Consider a typical C program. We have a large collection of global variables (mostly functions), and the code and/or data for each needs to go somewhere in memory. How do we decide where it goes?
1. Fixed addresses chosen by the programmer
The simplest approach (for the computer) is to let the programmer specify fixed addresses for everything. So hello() goes at 0x43770, exit() goes at 0x3817, etc. This has a lot of problems:
- Programmer has to keep track of a lot of boring clerical details.
- What if we put two things in the same place by accident?
- What if we need to move something or make it bigger?
Consequently, nobody does this, and our compilation tools actually make it pretty hard to do it.
2. Fixed address chosen by the linker and/or loader
Instead, we design our object files to be relocatable: in addition to the compiled machine code, the file contains a symbol table that says what addresses are used in the code and where. A linker resolves these symbols to specific fixed locations, and writes its choices everywhere a symbol is used. The linker is also typically responsible for finding necessary routines from libraries.
On Unix, the linker is usually called ld and runs after the rest of the compilation is done. You can see what it is doing by looking at symbol tables using the nm program. For example, given the following short program short.c:
The output of nm short.o after running gcc -c short.c (on an IA-64 Linux machine) looks like this:
0000000000000000 T main
This says that short.o contains one text (code) symbol main, which is assigned a rather boring address. The output of nm short after running gcc -o short short.o looks like this:
00000000005008c0 A __bss_start 000000000040042c t call_gmon_start 00000000005008c0 b completed.4829 00000000005006d0 d __CTOR_END__ 00000000005006c8 d __CTOR_LIST__ 00000000005008a8 D __data_start 00000000005008a8 W data_start 00000000004005c0 t __do_global_ctors_aux 0000000000400450 t __do_global_dtors_aux 00000000005008b0 D __dso_handle 00000000005006e0 d __DTOR_END__ 00000000005006d8 d __DTOR_LIST__ 00000000005006f0 D _DYNAMIC 00000000005008c0 A _edata 00000000005008c8 A _end 00000000004005f8 T _fini 00000000005008c0 a __fini_array_end 00000000005008c0 a __fini_array_start 0000000000400490 t frame_dummy 00000000004006c0 r __FRAME_END__ 0000000000500888 D _GLOBAL_OFFSET_TABLE_ w __gmon_start__ 00000000004003c0 T _init 00000000005008c0 a __init_array_end 00000000005008c0 a __init_array_start 0000000000400608 R _IO_stdin_used 00000000005006e8 d __JCR_END__ 00000000005006e8 d __JCR_LIST__ w _Jv_RegisterClasses 0000000000400550 T __libc_csu_fini 00000000004004d0 T __libc_csu_init U __libc_start_main@@GLIBC_2.2.5 00000000004004b8 T main 00000000005008b8 d p.4828 0000000000400400 T _start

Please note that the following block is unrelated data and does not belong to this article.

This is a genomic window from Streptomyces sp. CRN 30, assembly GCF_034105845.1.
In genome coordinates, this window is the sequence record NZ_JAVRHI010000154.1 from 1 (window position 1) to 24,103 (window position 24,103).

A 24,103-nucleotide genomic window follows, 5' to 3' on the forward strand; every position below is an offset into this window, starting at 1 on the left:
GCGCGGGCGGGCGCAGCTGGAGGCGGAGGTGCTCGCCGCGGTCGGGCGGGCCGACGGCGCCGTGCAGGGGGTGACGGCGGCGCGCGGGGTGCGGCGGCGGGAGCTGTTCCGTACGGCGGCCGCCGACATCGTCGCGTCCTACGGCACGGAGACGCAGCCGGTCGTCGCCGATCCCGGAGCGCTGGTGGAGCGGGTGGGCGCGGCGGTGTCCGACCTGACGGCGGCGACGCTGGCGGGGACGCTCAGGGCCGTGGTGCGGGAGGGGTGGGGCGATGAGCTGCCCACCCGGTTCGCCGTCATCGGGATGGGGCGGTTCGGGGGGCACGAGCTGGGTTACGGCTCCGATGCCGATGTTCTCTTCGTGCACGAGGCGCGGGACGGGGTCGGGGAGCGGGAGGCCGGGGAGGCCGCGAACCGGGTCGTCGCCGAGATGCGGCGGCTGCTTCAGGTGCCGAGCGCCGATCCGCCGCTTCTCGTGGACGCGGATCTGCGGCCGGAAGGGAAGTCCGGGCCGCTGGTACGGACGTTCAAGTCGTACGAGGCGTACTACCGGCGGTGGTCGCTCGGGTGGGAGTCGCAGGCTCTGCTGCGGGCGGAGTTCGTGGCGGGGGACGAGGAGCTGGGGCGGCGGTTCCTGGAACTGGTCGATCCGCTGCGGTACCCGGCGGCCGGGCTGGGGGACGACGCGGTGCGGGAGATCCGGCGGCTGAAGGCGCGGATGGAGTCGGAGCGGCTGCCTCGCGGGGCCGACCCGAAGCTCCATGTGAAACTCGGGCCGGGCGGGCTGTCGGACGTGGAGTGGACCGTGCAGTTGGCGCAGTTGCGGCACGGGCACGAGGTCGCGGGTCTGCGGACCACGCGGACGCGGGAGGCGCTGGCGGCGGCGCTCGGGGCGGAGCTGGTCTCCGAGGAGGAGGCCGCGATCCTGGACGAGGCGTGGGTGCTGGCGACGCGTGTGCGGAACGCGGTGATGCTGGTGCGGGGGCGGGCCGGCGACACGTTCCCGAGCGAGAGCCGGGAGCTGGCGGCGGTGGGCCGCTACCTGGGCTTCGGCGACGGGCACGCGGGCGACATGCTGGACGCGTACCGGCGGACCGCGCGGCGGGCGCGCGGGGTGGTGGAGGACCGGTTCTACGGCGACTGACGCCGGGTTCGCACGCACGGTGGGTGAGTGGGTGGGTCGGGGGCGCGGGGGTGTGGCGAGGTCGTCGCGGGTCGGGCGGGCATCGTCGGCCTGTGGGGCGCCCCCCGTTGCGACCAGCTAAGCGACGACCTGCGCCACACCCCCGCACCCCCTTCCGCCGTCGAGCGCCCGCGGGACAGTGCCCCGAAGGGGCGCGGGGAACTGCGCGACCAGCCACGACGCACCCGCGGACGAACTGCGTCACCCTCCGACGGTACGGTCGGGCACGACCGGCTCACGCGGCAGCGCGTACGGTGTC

Here we have a lot of extra library stuff. Note that one of the symbols __libc_start_main@@GLIBC_2.2.5 is unresolved; this will be filled in at load time using dynamic linking (see below).
3. Dynamic linking
The process of linking at load time (when a program starts) is called dynamic linking. This is often used for shared libraries, where static linking at link time would require making a copy—possibly a very large copy—of each library in each program. Instead, the OS uses address translation trickery to make a single copy of the library available in the address spaces of all processes that use it. But since we don't want to fix the location of this copy (since we don't know what libraries will be loaded and where), we delay resolution of library symbols until load time. This can either be done in the kernel itself of by a userspace program (e.g. ld.so in Linux).
In some systems (e.g. Multics), dynamic linking could even allow library routines to be replaced in a running process. Most modern systems don't provide this feature.
4. Dynamic loading
We can defer linking even further by allowing a program to run without including all of the procedures it might eventually need. Instead, we allow the program to load new object files after it is already running, a process called dynamic loading. In its most general form, this can be used to add new functionality to an already-compiled program, by allowing it to load in new modules. It can also be used to allow a program to defer loading into memory routines or modules that are infrequently used.
This latter technique of on-demand dynamic loading or autoloading typically involves replacing routines in dynamically-loaded modules with stubs, which call the dynamic loader the first time they are called and then replace themselves with the newly-loaded routine.